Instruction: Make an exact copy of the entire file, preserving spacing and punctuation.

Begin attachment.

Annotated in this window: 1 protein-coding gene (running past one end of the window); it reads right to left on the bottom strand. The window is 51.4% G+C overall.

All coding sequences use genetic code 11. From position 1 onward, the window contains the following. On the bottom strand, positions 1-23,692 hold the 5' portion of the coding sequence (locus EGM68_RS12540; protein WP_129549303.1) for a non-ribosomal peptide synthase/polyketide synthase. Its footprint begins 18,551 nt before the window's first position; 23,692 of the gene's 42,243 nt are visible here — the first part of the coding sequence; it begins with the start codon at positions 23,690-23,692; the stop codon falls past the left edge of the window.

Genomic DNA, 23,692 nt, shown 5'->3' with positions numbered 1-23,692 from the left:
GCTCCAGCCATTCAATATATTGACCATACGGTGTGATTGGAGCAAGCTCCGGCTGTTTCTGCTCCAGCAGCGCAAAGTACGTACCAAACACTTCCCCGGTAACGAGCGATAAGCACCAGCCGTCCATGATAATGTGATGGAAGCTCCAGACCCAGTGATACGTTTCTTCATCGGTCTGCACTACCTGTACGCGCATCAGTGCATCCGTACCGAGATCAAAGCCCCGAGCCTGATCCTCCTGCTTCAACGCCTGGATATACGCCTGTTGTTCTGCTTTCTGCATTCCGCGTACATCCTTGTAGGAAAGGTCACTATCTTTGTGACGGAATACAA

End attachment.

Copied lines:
Annotated in this window: 1 protein-coding gene (running past one end of the window); it reads right to left on the bottom strand. The window is 51.4% G+C overall.

All coding sequences use genetic code 11. From position 1 onward, the window contains the following. On the bottom strand, positions 1-23,692 hold the 5' portion of the coding sequence (locus EGM68_RS12540; protein WP_129549303.1) for a non-ribosomal peptide synthase/polyketide synthase. Its footprint begins 18,551 nt before the window's first position; 23,692 of the gene's 42,243 nt are visible here — the first part of the coding sequence; it begins with the start codon at positions 23,690-23,692; the stop codon falls past the left edge of the window.

Genomic DNA, 23,692 nt, shown 5'->3' with positions numbered 1-23,692 from the left:
GCTCCAGCCATTCAATATATTGACCATACGGTGTGATTGGAGCAAGCTCCGGCTGTTTCTGCTCCAGCAGCGCAAAGTACGTACCAAACACTTCCCCGGTAACGAGCGATAAGCACCAGCCGTCCATGATAATGTGATGGAAGCTCCAGACCCAGTGATACGTTTCTTCATCGGTCTGCACTACCTGTACGCGCATCAGTGCATCCGTACCGAGATCAAAGCCCCGAGCCTGATCCTCCTGCTTCAACGCCTGGATATACGCCTGTTGTTCTGCTTTCTGCATTCCGCGTACATCCTTGTAGGAAAGGTCACTATCTTTGTGACGGAATACAA